Could memory cards and hard drives one day store massive numbers of digital photographs on DNA rather than chips and platters? Possibly, and scientists are trying to make that happen.
Last year, we reported that a group of researchers had successfully stored 700 terabytes of data on a single gram of DNA. The data being stored that time was a book written by one of the geneticists. Now, a new research effort has succeeded in storing something that’s a bit more relevant to this blog: a photograph.
British scientists announced last week that they had succeeded in storing 739KB of digital data onto a speck of DNA that’s barely visible to the human eye. Besides a digital photograph, the speck was used to store all 154 Shakespeare sonnets, a scientific paper PDF, and a 26-second audio clip from Martin Luther King’s famous “I Have a Dream” speech.
The storage technique involved converting the binary code of the files into the “four-letter alphabet” of DNA, creating strands of synthetic double helices. Afterward, the DNA strands could be decoded with 100% accuracy.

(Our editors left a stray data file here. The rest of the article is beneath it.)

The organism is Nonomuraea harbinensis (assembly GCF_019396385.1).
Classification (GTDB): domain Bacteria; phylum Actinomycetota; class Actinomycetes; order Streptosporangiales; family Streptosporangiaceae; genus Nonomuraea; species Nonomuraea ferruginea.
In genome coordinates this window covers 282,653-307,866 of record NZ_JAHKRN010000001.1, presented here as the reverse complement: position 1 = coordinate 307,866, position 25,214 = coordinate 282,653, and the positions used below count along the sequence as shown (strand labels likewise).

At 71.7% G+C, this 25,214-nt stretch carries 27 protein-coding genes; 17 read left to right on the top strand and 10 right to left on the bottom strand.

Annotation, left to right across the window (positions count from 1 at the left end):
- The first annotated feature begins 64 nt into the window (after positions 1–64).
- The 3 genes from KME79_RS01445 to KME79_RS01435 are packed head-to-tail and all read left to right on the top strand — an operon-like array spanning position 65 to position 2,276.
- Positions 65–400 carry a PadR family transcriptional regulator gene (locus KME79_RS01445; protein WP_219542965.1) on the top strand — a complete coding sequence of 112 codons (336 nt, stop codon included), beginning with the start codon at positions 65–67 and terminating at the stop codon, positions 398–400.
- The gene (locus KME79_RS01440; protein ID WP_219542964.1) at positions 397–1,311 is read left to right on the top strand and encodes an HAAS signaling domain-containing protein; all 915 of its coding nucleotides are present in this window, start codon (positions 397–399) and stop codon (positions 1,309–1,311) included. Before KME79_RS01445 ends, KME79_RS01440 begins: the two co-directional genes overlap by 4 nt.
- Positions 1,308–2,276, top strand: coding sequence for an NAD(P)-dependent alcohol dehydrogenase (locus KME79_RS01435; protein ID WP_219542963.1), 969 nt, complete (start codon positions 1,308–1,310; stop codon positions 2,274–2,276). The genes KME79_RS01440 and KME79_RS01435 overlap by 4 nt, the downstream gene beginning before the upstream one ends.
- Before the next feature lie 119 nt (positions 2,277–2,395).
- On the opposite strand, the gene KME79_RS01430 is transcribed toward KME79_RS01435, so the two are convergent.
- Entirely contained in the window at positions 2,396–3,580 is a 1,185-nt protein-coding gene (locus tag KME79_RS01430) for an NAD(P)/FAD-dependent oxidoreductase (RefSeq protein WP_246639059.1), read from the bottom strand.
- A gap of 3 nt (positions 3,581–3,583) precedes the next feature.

Scientists believe that DNA could be used to preserve the entirety of humankind’s stored data in a pile of DNA that could fit in the palm of your hand. The data could then be frozen and preserved for potentially thousands of years… without any electricity required for stable storage.
The main challenge going forward would be to reduce the costs (both time and money) of encoding and decoding the DNA strands. However, you probably shouldn’t get your hopes up for DNA-based memory cards in the near future: even if the technology hits the consumer market, it will likely be used for uber-long-term storage rather than on-the-go purposes.
Imagine being able to store your precious photographic memories (e.g. wedding photographs) safely for your entire life on a drive you can barely see. It’d likely be both smaller and more stable than any of the at-home storage strategies we use today.